Key areas to address in a connected digital sales system

When accompanying digitisation projects at B2B companies, time and time again the survey authors encountered three critical areas that need to be addressed in a connected B2B digital sales system:

  1. Let customer’s show the way – most companies fail to effectively use their website to help customers configure their own products. More attention needs to be paid to the ‘customer journey’ – which is effectively a structure that provides the information needed at different stages in the selling process (information gathering, new customer, service requirements, etc.) and businesses need to carefully think through every possible customer touchpoint. Content must also be accessible from any medium, whether it be a PC, tablet or smartphone. Additionally, companies should seek out the help of a search engine optimization expert to intelligently use keywords and tags.
  2. Make channels permeable – sales channels are typically organized separately from the broader organization. In many cases, they are using a separate CRM that means customer data is often not updated and shared with other systems. Using a host of different systems hinders the ability for a smooth transition from one channel to another – as each one has its own IT infrastructure that may not be compatible with the structures of the other channels. On the other hand, redundancy also hinders inter channel permeability as sales staff may, for example, refer to different price lists from the ones shown to customers on the company’s website.
  3. Reduce complexity – the core problem is managing the various channels in such a way that the customer’s transition from one to another works seamlessly, giving them the feeling of receiving optimal service from a single source even across multiple channels. Similarly, serving domestic and international customers can be challenging, and to fill the gap the B2B enterprise may work with local sales companies outside its domestic market. Only to find that these partners’ businesses are cannibalised by digital channels. For example, a central online shop operated by the parent company, will effectively compete with the activities of local sales teams that work for their own account.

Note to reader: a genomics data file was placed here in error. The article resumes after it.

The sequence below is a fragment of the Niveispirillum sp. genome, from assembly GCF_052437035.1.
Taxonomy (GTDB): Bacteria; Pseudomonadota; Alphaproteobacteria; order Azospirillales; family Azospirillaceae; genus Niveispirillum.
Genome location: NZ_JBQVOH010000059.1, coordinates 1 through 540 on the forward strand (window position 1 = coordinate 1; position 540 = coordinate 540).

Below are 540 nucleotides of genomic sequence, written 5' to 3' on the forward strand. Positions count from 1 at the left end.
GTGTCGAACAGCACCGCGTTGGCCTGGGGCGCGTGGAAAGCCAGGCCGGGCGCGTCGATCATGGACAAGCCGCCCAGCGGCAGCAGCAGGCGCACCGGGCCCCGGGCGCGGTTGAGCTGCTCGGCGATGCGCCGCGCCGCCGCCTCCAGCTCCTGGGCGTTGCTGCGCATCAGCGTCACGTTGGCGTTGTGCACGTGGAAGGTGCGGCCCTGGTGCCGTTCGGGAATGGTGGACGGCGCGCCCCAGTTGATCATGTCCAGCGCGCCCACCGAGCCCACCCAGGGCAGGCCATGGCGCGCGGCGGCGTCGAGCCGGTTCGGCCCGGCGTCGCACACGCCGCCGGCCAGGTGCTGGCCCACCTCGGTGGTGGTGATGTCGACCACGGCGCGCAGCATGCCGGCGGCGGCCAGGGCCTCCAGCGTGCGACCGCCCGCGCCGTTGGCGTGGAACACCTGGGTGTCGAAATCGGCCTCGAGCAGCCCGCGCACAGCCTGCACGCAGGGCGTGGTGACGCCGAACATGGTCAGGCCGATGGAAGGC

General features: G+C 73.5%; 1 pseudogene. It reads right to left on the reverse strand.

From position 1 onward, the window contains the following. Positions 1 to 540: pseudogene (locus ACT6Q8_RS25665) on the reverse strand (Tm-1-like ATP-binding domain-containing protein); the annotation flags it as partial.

In spite of the clear signs for B2B firms that they should go ‘digital or be left behind’, many product and system providers have so far only devoted a fraction of their marketing and sales budgets to digital channels. There is hope though as the respondents confirmed that digitising the sales process has viable benefits – including the fact that it lays the foundation for future competitive advantages in the B2B world. Another obvious benefit is the untapped revenue which can be realised from making some small changes such as using Google Adwords, which the authors estimate can potentially deliver a high return on investment of 300% – rising to as much as 1,000% depending on the industry. Other investments in digitisation likewise very quickly yield significant benefits. For instance, arming the sales force with tablets that access both the product portfolio and customer data can increase the total value of a firm’s sales by 69% in just six months.

There are many great articles on this topic. In the coming weeks we will share some of the key findings.